The oppression of women: It is time to stand up for those who can't.

In our comfortable Western existence we have all heard, at one time or another, that in various parts of the world problems such as forced prostitution and extreme sexual discrimination exists. We feel bad about it, associate it with a cultural problem, and then get on with our day.

 

This week I watched a documentary film that was so powerful that not only could I not dismiss it,  I have barely thought of anything else since. Half the Sky presents the stories of women and girls from all over the world suffering from abuse, discrimination, slavery and unimaginable brutality. I felt the struggle and fight of these women so profoundly that I simply cannot ignore it- we cannot ignore it. It is unacceptable that any life, anywhere, suffers this kind of treatment. And it is unacceptable for women like us, who have access to opportunity, to just stand back and not fight for the basic human rights of the women who have none.

 

What is also alarming is that this problem is closer than you may realise. This same week Georgina Dent, editor of Women's Agenda, published an article entitled 'Violence against women: An ugly and unpalatable national emergency.' In it she reveals the shocking statistics of our own, revealing that "one in three Australian women have experienced physical violence since the age of 15" and that "a woman is killed almost every week at the hands of her partner or ex-partner in Australia." In her article she highlights the truth that these acts of violence stem from a deep-rooted attitude towards women. They are seen and treated as objects and somehow inferior. Until boys are taught to respect and appreciate women and to see them as equals, this behaviour will continue- even in our own backyard.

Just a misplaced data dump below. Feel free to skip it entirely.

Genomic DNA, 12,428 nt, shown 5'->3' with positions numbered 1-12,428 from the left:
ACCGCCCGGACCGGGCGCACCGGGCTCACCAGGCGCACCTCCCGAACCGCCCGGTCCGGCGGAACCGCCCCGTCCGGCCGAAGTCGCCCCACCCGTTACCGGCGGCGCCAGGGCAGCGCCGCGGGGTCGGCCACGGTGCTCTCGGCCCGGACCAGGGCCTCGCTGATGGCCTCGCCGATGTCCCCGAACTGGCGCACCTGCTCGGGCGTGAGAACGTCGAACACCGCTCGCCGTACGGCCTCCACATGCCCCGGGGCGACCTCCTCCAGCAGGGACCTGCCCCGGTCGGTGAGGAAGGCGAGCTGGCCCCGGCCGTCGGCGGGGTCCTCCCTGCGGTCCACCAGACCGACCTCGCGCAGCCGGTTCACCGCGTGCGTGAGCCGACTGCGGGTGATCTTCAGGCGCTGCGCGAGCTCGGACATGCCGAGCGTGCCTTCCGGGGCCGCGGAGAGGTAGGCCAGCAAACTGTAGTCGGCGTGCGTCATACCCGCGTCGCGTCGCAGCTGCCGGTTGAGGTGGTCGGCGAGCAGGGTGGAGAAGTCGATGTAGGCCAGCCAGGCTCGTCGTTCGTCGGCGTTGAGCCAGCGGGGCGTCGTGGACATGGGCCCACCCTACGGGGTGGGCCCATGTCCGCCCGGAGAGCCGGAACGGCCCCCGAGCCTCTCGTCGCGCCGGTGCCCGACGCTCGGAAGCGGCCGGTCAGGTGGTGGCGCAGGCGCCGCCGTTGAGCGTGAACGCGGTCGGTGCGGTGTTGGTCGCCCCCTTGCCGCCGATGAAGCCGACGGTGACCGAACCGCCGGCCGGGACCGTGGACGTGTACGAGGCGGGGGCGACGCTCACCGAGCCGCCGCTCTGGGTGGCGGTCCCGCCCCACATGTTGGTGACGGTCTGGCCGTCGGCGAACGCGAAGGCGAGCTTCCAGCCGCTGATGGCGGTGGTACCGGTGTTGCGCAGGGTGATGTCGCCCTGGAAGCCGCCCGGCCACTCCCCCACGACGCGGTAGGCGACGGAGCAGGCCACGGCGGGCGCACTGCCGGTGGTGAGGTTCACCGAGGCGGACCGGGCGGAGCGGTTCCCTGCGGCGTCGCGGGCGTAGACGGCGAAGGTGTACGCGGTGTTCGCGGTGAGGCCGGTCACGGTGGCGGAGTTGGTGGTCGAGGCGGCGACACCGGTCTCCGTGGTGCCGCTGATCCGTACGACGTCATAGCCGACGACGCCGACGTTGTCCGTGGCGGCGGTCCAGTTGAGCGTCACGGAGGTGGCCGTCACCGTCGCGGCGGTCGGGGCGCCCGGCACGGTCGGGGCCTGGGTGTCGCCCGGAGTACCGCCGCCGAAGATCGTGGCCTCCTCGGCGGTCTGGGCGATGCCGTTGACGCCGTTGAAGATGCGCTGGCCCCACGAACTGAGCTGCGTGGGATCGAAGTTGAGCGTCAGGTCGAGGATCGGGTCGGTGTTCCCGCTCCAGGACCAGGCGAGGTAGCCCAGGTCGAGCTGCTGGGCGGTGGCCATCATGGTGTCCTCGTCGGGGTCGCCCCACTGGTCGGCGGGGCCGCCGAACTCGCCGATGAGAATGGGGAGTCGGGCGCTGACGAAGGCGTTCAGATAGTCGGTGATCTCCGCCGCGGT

You might call this a final straw, but basically- I'm fed up. I've been treated poorly by previous partners, I've seen friends and coworkers suffer under judgement for making personal choices about motherhood. I've heard countless men in the lunchroom 'jokingly' complain that the lunch their wife made them today was not up to their liking. It is there, hiding in the form of jest, but today I am here to say that using humour does not make it OK. Actually, the language and the jokes is where it starts.

 

 

I started this section of my website with the intention of helping women to build their own confidence to become entrepreneurs or to use their unique talents and voice to bring about change. Now I I feel it is time to crank it up a level. There are women and girls who do not have a voice and do not have opportunity. They are denied the right to an education, they are denied a right to freedom- and they need our help.

 

We have a voice. We have opportunity. We have a platform to be connected and to be heard. So let's be united, and let's make sure we do something to put an end to the oppression of women.

 

Are you with me? Let me know in the comments, I really want to hear from you.

 


Megan Guise
Megan Guise

Author

Owner of Megan Isabella Design. I make original art cushions for the kind of person who swoons over the set design on Mad Men.



2 Responses

Megan Isabella
Megan Isabella

September 13, 2014

Yes! I responded to the documentary that way too Naomi. If you have Netflix you can stream it online.

Naomi Liddell
Naomi Liddell

September 12, 2014

I am so in. This trailer raised hairs on the back of my neck. I loved that it focuses on the hope without glamourising the violence and oppression, a mistake often made by filmakers to get media attention. Need to watch this documentary.

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